Connectivity-wise, the KLV-46X350A has been updated with three HDMI sockets: One by the side and two on the rear. These are Bravia Link-enabled (HDMI-CEC) for one-touch control of all compatible Sony A/V products. Take, simultaneous powering up and shutting down of your Bravia TV and HTIB. Factoring in the dual sets of component-video and PC input, we have a total of six 1080p-ready sockets which are more than adequate for an average setup. Missing, though, is a digital audio output, increasingly common on its competitors' offerings.
Performance of the Sony Bravia KLV-46X350A
Color calibrating the Bravia went relatively smoothly except for a grayed-out hue setting. The review unit was hooked up to a PlayStation 3 console and our reference Pioneer DV-S969AVi DVD player via Monster HDMI cables. We were able to tune into the local MediaCorp TV stations after a quick scan and were greeted with pretty clear pictures onscreen. Fiddling with DRC or Digital Reality Creation function further boosts sharpness without the side effects of amplifying background noise. Light dot crawl, however, was visible especially for weaker receptions.
Moving onto our standard Avia synthetic test patterns, the KLV-46X350A was able to tackle the challenging grayscale tracking convincingly, resolving the deepest shade of black with ease. The same went for color decoding with near-perfect accuracy except for an extremely minor dip in red. To countercheck the black levels, we fired up a DVD copy of Blade 2 and were impressed with its revealing shadow details garnered in the dark warehouse ninja assault scene. For those with a huge library of DVDs, you will not be disappointed with the set's sharp and clean upscaled video.
Having said that, the real deal-breaker was its brilliant showing of Casino Royale in Blu-ray. Unlike the X200, the new X-series exhibited a subtle balance of sharpness and film-like attribute. This when combined with its warm saturated colors and solid depth of field delivered realistic and less fatigue-inducing viewing experience. Nonetheless, it was the HQV HD benchmarks which revealed two minor flaws. The panel had problems rendering some 1 pixel-thick bars in Video Resolution Loss Test, while strobbings were picked up during our Film Resolution Loss Test.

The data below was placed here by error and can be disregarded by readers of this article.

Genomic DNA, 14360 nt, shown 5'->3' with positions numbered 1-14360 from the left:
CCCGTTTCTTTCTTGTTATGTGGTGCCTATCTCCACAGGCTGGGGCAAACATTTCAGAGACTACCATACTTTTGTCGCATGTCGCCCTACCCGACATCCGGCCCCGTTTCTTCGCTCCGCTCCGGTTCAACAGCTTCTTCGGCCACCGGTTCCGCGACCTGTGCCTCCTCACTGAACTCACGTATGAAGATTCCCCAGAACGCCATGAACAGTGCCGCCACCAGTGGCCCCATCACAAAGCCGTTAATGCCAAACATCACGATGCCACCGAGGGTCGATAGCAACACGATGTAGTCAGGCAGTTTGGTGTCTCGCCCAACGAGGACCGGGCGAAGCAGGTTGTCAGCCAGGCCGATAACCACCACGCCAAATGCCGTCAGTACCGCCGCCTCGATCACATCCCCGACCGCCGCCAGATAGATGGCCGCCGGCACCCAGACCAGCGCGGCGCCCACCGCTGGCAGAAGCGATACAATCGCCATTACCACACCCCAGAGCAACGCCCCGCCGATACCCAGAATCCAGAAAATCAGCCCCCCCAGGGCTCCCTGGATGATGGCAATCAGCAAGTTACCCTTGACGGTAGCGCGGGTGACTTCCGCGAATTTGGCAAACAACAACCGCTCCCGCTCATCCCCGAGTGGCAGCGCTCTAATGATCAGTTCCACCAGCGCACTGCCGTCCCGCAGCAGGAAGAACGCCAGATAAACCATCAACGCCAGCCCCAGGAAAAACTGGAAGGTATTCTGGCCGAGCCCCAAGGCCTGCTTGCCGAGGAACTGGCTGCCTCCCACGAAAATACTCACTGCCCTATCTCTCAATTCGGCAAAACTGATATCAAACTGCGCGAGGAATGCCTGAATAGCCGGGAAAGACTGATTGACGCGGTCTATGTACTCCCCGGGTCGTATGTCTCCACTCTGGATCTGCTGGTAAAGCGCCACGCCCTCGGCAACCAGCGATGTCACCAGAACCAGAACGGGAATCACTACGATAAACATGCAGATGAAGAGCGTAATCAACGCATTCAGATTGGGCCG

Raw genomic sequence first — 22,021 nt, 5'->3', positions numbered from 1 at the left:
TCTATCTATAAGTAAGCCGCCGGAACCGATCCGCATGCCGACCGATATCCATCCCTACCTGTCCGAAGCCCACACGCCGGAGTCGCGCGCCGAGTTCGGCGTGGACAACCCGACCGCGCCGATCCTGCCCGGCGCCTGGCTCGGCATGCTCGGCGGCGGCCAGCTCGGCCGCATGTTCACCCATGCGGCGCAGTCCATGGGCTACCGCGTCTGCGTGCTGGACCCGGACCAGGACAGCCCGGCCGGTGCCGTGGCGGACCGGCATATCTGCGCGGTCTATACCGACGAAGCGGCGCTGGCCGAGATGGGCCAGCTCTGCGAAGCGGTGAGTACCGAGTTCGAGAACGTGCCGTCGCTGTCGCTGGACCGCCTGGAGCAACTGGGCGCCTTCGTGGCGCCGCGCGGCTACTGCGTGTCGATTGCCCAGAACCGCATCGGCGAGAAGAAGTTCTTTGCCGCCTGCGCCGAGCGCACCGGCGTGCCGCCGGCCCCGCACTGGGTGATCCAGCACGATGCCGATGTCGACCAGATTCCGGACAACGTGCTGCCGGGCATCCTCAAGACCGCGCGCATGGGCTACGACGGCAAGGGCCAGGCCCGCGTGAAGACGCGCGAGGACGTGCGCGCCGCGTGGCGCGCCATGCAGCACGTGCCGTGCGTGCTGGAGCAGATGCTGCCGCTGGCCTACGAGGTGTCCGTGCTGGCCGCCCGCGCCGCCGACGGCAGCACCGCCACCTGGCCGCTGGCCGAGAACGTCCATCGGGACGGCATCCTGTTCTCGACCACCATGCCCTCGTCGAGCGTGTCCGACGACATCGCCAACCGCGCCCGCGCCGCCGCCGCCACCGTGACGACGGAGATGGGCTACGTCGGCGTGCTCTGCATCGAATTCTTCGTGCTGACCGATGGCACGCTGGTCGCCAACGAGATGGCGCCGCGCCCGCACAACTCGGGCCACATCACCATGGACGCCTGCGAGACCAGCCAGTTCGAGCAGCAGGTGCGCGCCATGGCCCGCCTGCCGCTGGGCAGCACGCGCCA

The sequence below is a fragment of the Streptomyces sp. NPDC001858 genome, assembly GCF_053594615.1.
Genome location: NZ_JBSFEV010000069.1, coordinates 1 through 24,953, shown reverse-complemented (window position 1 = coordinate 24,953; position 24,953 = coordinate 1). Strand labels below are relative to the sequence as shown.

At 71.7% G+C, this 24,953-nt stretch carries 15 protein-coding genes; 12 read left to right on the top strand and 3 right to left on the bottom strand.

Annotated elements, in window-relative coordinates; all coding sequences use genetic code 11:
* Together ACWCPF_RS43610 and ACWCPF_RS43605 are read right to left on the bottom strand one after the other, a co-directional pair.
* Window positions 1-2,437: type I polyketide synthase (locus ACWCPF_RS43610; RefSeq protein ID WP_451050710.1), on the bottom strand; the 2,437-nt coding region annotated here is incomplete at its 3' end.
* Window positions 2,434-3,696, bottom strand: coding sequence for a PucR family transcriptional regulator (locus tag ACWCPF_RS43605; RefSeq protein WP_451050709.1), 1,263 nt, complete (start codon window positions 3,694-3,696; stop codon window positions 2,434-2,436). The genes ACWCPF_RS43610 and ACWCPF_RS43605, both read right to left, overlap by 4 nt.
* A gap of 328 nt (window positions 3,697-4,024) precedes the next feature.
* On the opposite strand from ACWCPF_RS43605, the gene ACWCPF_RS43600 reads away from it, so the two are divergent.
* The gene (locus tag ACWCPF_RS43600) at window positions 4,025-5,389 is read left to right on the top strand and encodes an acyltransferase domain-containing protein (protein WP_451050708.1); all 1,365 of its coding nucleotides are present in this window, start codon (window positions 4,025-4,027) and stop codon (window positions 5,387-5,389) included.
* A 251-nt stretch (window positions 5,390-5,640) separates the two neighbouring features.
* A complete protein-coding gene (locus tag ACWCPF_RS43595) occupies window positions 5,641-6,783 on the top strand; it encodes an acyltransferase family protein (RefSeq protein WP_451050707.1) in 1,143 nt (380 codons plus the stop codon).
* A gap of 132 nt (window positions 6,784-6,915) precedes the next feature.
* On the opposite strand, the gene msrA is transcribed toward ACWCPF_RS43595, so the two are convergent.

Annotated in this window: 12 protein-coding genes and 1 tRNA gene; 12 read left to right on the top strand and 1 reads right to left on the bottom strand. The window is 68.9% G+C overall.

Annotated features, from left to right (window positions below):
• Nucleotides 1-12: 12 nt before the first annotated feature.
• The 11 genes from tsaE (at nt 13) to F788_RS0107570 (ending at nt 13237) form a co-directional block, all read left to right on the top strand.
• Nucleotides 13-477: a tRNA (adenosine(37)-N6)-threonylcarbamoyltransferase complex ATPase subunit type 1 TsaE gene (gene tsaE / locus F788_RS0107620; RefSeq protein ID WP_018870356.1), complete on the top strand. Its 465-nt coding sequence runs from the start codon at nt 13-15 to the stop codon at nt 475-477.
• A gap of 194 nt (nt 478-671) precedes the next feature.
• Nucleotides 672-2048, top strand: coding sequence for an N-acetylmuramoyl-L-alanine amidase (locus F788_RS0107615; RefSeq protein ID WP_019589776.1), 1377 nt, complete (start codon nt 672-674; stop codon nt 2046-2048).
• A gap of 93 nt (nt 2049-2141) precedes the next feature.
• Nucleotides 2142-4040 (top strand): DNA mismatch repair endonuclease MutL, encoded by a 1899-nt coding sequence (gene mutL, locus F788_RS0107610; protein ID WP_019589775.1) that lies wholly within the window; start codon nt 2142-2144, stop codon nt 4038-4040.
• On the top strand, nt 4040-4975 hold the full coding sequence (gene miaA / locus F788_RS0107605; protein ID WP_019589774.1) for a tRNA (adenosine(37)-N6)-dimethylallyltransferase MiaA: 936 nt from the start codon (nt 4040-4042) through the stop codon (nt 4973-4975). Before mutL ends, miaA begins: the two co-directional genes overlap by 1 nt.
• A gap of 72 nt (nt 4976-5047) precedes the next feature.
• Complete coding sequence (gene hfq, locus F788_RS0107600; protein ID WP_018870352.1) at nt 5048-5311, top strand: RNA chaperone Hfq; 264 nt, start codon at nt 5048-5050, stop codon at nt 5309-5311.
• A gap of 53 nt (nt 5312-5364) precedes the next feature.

As a testimony of the Motion Flow effectiveness, the opening Bond Madagascar chase scene was reproduced in smear-free fluidity. Switching over to the video-centric PS3 Ridge Racer 7 turned out similar results with very little signs of ghosting. We weren't exactly expecting high text quality from the analog PC input, but Sony proved us wrong by displaying razor-sharp fonts at its native 1080p resolution. This was matched by a pleasantly smooth gradation when we put up a color-banding test pattern through an HP 6910 laptop onto the big screen.
For the record, photo preview was reasonably fast after PhotoTV HD was activated. On the average, it took another 5 seconds to load a 5-megapixel JPEG from a thumbdrive, which isn't blazing fast by today's standard. Fortunately, the pictures were crisp and detailed, and presented in original aspect ratio. Rounding up the positive critique was its audio subsystem. This had plenty of mid-bass, extended treble and respectable stereo imaging. As a matter of fact, spatial effects were audible when S-Force front surround was engaged, but at the expense of vocal imaging.
Supposedly, if there was a wishlist, the Sony Bravia KLV-46X350A would probably have most of the checkboxes ticked to reflect its wealth of features and wholesome A/V performance. The only issue we had with this competent all-rounder was its high S$7,999 (US$5,262.50) price tag. However, since the price differences are not vastly huge and within 20 percent of its peers, we felt it difficult not to award this Bravia a hardearned Editors' Choice. To take into consideration the value proposition, we have decided to give the set an "8" instead of "9" for features.